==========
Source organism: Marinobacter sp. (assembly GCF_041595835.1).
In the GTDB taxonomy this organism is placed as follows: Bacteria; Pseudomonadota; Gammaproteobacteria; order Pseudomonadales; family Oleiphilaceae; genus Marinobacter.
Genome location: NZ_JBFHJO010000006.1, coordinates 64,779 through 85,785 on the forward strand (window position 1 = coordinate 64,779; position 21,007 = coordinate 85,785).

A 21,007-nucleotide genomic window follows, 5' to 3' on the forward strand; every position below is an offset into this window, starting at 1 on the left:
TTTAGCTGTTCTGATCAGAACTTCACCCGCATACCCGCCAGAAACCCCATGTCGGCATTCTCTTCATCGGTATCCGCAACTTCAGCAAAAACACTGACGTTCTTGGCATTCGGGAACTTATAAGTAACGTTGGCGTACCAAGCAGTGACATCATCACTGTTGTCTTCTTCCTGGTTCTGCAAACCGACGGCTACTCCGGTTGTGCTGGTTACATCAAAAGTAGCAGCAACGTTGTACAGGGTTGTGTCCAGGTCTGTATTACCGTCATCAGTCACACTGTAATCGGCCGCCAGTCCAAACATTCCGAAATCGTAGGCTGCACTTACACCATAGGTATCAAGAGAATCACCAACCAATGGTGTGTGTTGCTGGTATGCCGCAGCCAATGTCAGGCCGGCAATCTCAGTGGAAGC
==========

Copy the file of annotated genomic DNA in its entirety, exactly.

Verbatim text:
Source organism: Marinobacter sp. (assembly GCF_041595835.1).
In the GTDB taxonomy this organism is placed as follows: Bacteria; Pseudomonadota; Gammaproteobacteria; order Pseudomonadales; family Oleiphilaceae; genus Marinobacter.
Genome location: NZ_JBFHJO010000006.1, coordinates 64,779 through 85,785 on the forward strand (window position 1 = coordinate 64,779; position 21,007 = coordinate 85,785).

A 21,007-nucleotide genomic window follows, 5' to 3' on the forward strand; every position below is an offset into this window, starting at 1 on the left:
TTTAGCTGTTCTGATCAGAACTTCACCCGCATACCCGCCAGAAACCCCATGTCGGCATTCTCTTCATCGGTATCCGCAACTTCAGCAAAAACACTGACGTTCTTGGCATTCGGGAACTTATAAGTAACGTTGGCGTACCAAGCAGTGACATCATCACTGTTGTCTTCTTCCTGGTTCTGCAAACCGACGGCTACTCCGGTTGTGCTGGTTACATCAAAAGTAGCAGCAACGTTGTACAGGGTTGTGTCCAGGTCTGTATTACCGTCATCAGTCACACTGTAATCGGCCGCCAGTCCAAACATTCCGAAATCGTAGGCTGCACTTACACCATAGGTATCAAGAGAATCACCAACCAATGGTGTGTGTTGCTGGTATGCCGCAGCCAATGTCAGGCCGGCAATCTCAGTGGAAGC